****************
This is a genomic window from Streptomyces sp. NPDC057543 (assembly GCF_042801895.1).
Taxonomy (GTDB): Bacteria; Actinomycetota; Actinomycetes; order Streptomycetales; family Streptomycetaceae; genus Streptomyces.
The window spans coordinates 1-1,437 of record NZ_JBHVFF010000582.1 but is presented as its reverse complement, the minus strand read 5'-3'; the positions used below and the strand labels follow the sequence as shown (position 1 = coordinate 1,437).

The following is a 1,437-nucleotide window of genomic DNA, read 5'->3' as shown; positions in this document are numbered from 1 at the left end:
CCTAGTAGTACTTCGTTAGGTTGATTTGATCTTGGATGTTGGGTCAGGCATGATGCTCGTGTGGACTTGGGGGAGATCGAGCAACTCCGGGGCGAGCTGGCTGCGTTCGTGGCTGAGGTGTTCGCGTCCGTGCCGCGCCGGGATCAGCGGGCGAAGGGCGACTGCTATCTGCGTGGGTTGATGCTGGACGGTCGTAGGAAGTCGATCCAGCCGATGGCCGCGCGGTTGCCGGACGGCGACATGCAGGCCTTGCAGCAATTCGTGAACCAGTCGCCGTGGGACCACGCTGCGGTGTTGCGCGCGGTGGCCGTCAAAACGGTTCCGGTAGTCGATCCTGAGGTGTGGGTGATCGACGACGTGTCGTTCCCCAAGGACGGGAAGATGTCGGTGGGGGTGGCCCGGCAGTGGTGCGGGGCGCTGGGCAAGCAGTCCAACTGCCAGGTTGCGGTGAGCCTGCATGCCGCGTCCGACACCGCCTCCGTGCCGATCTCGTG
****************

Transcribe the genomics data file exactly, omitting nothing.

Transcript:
This is a genomic window from Streptomyces sp. NPDC057543 (assembly GCF_042801895.1).
Taxonomy (GTDB): Bacteria; Actinomycetota; Actinomycetes; order Streptomycetales; family Streptomycetaceae; genus Streptomyces.
The window spans coordinates 1-1,437 of record NZ_JBHVFF010000582.1 but is presented as its reverse complement, the minus strand read 5'-3'; the positions used below and the strand labels follow the sequence as shown (position 1 = coordinate 1,437).

The following is a 1,437-nucleotide window of genomic DNA, read 5'->3' as shown; positions in this document are numbered from 1 at the left end:
CCTAGTAGTACTTCGTTAGGTTGATTTGATCTTGGATGTTGGGTCAGGCATGATGCTCGTGTGGACTTGGGGGAGATCGAGCAACTCCGGGGCGAGCTGGCTGCGTTCGTGGCTGAGGTGTTCGCGTCCGTGCCGCGCCGGGATCAGCGGGCGAAGGGCGACTGCTATCTGCGTGGGTTGATGCTGGACGGTCGTAGGAAGTCGATCCAGCCGATGGCCGCGCGGTTGCCGGACGGCGACATGCAGGCCTTGCAGCAATTCGTGAACCAGTCGCCGTGGGACCACGCTGCGGTGTTGCGCGCGGTGGCCGTCAAAACGGTTCCGGTAGTCGATCCTGAGGTGTGGGTGATCGACGACGTGTCGTTCCCCAAGGACGGGAAGATGTCGGTGGGGGTGGCCCGGCAGTGGTGCGGGGCGCTGGGCAAGCAGTCCAACTGCCAGGTTGCGGTGAGCCTGCATGCCGCGTCCGACACCGCCTCCGTGCCGATCTCGTG